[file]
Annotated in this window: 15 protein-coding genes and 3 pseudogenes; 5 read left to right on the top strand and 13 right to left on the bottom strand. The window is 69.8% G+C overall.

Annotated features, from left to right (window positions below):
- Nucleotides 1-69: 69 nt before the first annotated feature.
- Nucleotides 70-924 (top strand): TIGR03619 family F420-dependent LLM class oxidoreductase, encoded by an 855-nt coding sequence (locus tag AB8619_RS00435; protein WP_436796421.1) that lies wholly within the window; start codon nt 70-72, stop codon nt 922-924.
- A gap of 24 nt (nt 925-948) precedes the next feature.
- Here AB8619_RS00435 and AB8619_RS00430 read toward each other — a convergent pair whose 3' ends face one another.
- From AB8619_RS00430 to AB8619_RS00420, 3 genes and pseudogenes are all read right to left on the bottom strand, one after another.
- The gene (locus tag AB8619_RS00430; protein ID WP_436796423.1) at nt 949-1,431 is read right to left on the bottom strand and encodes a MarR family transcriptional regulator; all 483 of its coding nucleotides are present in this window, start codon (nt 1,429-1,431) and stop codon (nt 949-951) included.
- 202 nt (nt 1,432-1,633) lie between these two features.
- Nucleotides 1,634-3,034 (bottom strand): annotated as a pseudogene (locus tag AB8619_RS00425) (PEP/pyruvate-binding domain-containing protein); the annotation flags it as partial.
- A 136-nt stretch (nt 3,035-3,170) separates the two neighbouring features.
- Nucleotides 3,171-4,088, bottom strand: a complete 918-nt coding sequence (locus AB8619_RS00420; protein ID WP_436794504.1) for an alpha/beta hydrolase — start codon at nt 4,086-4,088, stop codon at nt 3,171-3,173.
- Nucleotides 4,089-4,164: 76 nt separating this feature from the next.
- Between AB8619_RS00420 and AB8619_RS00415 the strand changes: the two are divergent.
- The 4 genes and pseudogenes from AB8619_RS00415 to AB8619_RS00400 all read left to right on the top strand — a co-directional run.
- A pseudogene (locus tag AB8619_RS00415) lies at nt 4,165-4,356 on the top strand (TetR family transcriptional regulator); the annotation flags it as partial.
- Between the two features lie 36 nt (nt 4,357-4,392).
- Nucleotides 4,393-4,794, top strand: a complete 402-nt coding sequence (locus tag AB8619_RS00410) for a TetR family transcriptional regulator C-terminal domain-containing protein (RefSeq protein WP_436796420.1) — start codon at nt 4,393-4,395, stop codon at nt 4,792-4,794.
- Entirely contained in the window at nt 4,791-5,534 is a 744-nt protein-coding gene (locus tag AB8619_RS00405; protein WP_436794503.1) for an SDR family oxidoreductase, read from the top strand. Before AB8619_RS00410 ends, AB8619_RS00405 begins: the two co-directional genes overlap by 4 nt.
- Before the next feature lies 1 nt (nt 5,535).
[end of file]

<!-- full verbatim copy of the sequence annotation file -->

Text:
Annotated in this window: 15 protein-coding genes and 3 pseudogenes; 5 read left to right on the top strand and 13 right to left on the bottom strand. The window is 69.8% G+C overall.

Annotated features, from left to right (window positions below):
- Nucleotides 1-69: 69 nt before the first annotated feature.
- Nucleotides 70-924 (top strand): TIGR03619 family F420-dependent LLM class oxidoreductase, encoded by an 855-nt coding sequence (locus tag AB8619_RS00435; protein WP_436796421.1) that lies wholly within the window; start codon nt 70-72, stop codon nt 922-924.
- A gap of 24 nt (nt 925-948) precedes the next feature.
- Here AB8619_RS00435 and AB8619_RS00430 read toward each other — a convergent pair whose 3' ends face one another.
- From AB8619_RS00430 to AB8619_RS00420, 3 genes and pseudogenes are all read right to left on the bottom strand, one after another.
- The gene (locus tag AB8619_RS00430; protein ID WP_436796423.1) at nt 949-1,431 is read right to left on the bottom strand and encodes a MarR family transcriptional regulator; all 483 of its coding nucleotides are present in this window, start codon (nt 1,429-1,431) and stop codon (nt 949-951) included.
- 202 nt (nt 1,432-1,633) lie between these two features.
- Nucleotides 1,634-3,034 (bottom strand): annotated as a pseudogene (locus tag AB8619_RS00425) (PEP/pyruvate-binding domain-containing protein); the annotation flags it as partial.
- A 136-nt stretch (nt 3,035-3,170) separates the two neighbouring features.
- Nucleotides 3,171-4,088, bottom strand: a complete 918-nt coding sequence (locus AB8619_RS00420; protein ID WP_436794504.1) for an alpha/beta hydrolase — start codon at nt 4,086-4,088, stop codon at nt 3,171-3,173.
- Nucleotides 4,089-4,164: 76 nt separating this feature from the next.
- Between AB8619_RS00420 and AB8619_RS00415 the strand changes: the two are divergent.
- The 4 genes and pseudogenes from AB8619_RS00415 to AB8619_RS00400 all read left to right on the top strand — a co-directional run.
- A pseudogene (locus tag AB8619_RS00415) lies at nt 4,165-4,356 on the top strand (TetR family transcriptional regulator); the annotation flags it as partial.
- Between the two features lie 36 nt (nt 4,357-4,392).
- Nucleotides 4,393-4,794, top strand: a complete 402-nt coding sequence (locus tag AB8619_RS00410) for a TetR family transcriptional regulator C-terminal domain-containing protein (RefSeq protein WP_436796420.1) — start codon at nt 4,393-4,395, stop codon at nt 4,792-4,794.
- Entirely contained in the window at nt 4,791-5,534 is a 744-nt protein-coding gene (locus tag AB8619_RS00405; protein WP_436794503.1) for an SDR family oxidoreductase, read from the top strand. Before AB8619_RS00410 ends, AB8619_RS00405 begins: the two co-directional genes overlap by 4 nt.
- Before the next feature lies 1 nt (nt 5,535).